This video is a promo for my upcoming video series, Building Science vs. B.S.
You hear B.S. every day….
houses need to breathe
too much insulation causes roofs to rot
furnaces dry out your house
cold water boils faster than warm water
green building is always more expensive
ridge vents always help cool your roof and reduce moisture
Unfortunately, B.S. like this gets spread by supposed experts, further perpetuating these damaging myths.
The problem is, people are really bad at reaching proper scientific conclusions. Our brains are wired to look for patterns, and research has shown that we create patterns where none really exist. For example….
- Did you ever buy a new car, then suddenly notice that model everywhere?
- If you’re a woman who has been pregnant, didn’t it seem like there were lots more pregnant women around?
It’s called “perceptual vigilance” and it leads to all sorts of incorrect conclusions. It causes people to think something in their environment has changed, while in fact, it is only their brain that changed!
There’s another favorite term among scientists: “correlation is not causation.” This is a related cousin to perceptual vigilance. What they’re saying is that just because two events appear to be correlated, it doesn’t mean that one caused another.
Insulation does not cause roofs to rot!
Let’s start with a simple piece of B.S., usually spread by poorly informed contractors.
A contractor remodels your bathroom in the winter. They install some lights and a fancy new bath fan. Since you’re “green”, you suggest that he* adds insulation to your attic.
After a few months, you go up to your attic to store some boxes and find mold everywhere! WTF! you think as you beat a hasty retreat. You call your contractor and yell at them about all your mold taking over your attic as you think about having to replace your roof and everything you’ve been storing in the attic.
“Oh yea, I’ve seen that before”, says the contractor, “It’s because you wanted me to add that insulation. Didn’t I tell you? Too much insulation causes mold.”
After much pleading, the contractor comes back, helps get rid of the mold, and pulls out most of the insulation. “There”, he says confidently, “that will get rid of the mold problem!”
The summer goes by and most of the attic is mold free. That autumn you call back the contractor and tell him that he must have been right. Insulation causes mold.
What really happened…
There were two two primary reasons you didn’t have mold before and mold developed afterwards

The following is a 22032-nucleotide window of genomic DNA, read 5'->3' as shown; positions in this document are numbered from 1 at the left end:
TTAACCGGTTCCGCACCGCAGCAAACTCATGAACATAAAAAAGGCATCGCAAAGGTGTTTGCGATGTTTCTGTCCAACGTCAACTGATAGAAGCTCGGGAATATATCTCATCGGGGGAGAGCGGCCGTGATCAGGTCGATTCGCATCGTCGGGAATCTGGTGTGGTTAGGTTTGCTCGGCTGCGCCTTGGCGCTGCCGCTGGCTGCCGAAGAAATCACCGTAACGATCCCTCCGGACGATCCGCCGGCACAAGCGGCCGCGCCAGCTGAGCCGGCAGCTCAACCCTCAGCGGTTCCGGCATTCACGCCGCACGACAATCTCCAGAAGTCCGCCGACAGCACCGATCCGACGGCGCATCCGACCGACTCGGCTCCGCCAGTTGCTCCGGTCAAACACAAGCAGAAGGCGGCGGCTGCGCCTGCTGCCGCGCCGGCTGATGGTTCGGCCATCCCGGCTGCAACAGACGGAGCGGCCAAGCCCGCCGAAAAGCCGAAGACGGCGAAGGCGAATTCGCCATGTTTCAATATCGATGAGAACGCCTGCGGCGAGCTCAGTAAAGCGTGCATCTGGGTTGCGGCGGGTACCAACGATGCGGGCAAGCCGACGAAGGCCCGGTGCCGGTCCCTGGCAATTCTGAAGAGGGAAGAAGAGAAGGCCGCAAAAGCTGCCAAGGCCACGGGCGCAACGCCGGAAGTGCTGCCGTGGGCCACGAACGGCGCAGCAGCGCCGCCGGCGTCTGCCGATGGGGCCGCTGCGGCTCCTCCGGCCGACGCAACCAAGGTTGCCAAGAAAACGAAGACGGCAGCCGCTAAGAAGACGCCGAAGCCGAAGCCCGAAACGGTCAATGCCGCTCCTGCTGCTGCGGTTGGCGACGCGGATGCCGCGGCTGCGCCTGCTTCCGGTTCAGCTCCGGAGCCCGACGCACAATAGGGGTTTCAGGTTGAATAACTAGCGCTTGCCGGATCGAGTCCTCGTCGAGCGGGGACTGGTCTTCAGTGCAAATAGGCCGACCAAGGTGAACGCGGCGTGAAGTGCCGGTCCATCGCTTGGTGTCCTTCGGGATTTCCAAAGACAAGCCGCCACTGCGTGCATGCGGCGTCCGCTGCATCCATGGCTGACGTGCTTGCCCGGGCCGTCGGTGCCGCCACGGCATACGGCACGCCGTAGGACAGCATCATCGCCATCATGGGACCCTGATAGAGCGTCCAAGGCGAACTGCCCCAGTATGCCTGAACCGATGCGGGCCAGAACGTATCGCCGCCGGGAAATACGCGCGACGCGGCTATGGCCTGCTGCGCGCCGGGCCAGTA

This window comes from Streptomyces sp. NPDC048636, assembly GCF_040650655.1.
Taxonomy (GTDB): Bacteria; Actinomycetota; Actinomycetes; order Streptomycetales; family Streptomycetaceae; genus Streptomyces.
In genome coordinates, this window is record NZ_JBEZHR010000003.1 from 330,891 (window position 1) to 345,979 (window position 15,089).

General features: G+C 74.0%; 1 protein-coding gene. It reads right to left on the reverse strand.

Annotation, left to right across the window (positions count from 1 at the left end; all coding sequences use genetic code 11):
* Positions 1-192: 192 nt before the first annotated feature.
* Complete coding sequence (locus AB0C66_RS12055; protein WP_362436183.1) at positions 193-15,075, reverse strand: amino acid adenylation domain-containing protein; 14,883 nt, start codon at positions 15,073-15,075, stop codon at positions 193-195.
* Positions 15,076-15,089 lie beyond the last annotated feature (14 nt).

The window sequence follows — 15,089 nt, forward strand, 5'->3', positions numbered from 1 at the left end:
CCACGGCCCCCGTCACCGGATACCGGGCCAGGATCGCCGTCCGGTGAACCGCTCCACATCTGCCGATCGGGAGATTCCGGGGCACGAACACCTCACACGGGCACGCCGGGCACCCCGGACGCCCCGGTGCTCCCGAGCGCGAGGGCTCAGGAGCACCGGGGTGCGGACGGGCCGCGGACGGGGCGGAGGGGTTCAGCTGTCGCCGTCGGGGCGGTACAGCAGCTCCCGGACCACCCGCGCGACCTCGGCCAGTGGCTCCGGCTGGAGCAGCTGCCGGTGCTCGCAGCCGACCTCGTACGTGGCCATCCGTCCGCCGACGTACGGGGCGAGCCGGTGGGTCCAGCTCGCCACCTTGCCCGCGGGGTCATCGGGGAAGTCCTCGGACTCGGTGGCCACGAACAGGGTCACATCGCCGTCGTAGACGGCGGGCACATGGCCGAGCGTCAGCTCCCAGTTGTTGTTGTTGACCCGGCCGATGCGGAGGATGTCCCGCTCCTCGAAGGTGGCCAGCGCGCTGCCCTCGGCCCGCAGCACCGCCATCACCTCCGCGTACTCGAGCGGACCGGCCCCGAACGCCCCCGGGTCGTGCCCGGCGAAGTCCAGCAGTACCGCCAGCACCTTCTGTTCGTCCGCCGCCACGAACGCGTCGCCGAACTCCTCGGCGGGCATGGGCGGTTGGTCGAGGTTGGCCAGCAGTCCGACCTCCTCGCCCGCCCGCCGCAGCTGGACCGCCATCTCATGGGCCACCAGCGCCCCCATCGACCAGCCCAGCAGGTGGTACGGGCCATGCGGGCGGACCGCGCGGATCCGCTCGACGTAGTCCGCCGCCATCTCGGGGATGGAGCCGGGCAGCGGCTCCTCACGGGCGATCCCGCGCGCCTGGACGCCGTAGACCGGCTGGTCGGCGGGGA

- Before the renovation, the bathroom was better air sealed. When the contractor installed the new fan and lights, he did a poor job of sealing the bathroom so lots of moisture was allowed into the attic. Plus, maybe he vented the bath fan directly into the attic – that is almost a guaranteed catastrophe.
- Before you added insulation, more of your home’s heat was escaping into the attic, keeping it warmer. Mold grows where there’s too much moisture. Water vapor condenses more on colder surfaces. So when you added insulation, it got colder in the attic (which it should) and the coldest area was under the roof deck.
In addition, you’re much more likely to get attic mold during the winter because the attic is cold when it’s properly insulated. During the spring and summer, the attic may be too warm for the moisture to condense. The high temperatures can literally bake the moisture out of the roof. Same for the sunny south side of the roof (for those of us in the Northern hemisphere).
In the above scenario, chances are, when winter rolls around, you’ll get mold again because the attic will get cold enough for serious condensation issues. But, if you are leaking enough heat to the attic, you might not even have problems then.
Sloppy construction causes mold
Insulation did not cause the mold — sloppy contracting work leading to high moisture levels combined with a cooler attic caused the mold. There are plenty of attics that have been super insulated that have absolutely no mold problems.
How do you fix it properly?
Bathroom areas are notorious for problems like this because showers contain air saturated with moisture. Air leaks from the bathroom allow moisture into the walls or up into the attic. So it is imperative that you takes extreme measures to air seal bathrooms and properly flush out the moisture.
- Ensure the bath fan is properly vented out the roof with insulated, sealed duct. Not out the soffit. Not out the gable vent. Out the roof using a high quality roof cap using 4″ insulated duct sealed with high quality tape.
- Seal all holes around fans, light fixtures, wires, etc. in the attic so that moisture can’t leak out of the bathroom and into the attic. Often, you will need to seal the top of the wall framing because there are big gaps where moisture can flow through. If you see discolored insulation anywhere, that’s a sign of an air leak. Seal it!
- Best is to add a dehumidistat to automatically run the bath fan when the humidity in the bathroom is too high (>60%). This removes the human element of needing to guess when to run the fan.
Taking these steps – venting the humidity properly and air sealing the bathroom from the attic, will eliminate that source of moisture, greatly reducing moisture and the related mold problems.
Keep in mind that you might have several bathrooms and other openings that allow moisture into the attic, so I strongly urge you to do a full evaluation of the attic, looking for any place that is not air-sealed. Recessed lights, attic hatches and pull-down ladders are particularly notorious for these issues. See The Energy Guardian for really good products for sealing and insulating hatches and ladders.
*Contractors are mostly male, so I’m using male terminology rather than the awkward, but politically correct: he/her etc. The mere fact that I have to justify the use of a pronoun annoys me to no end….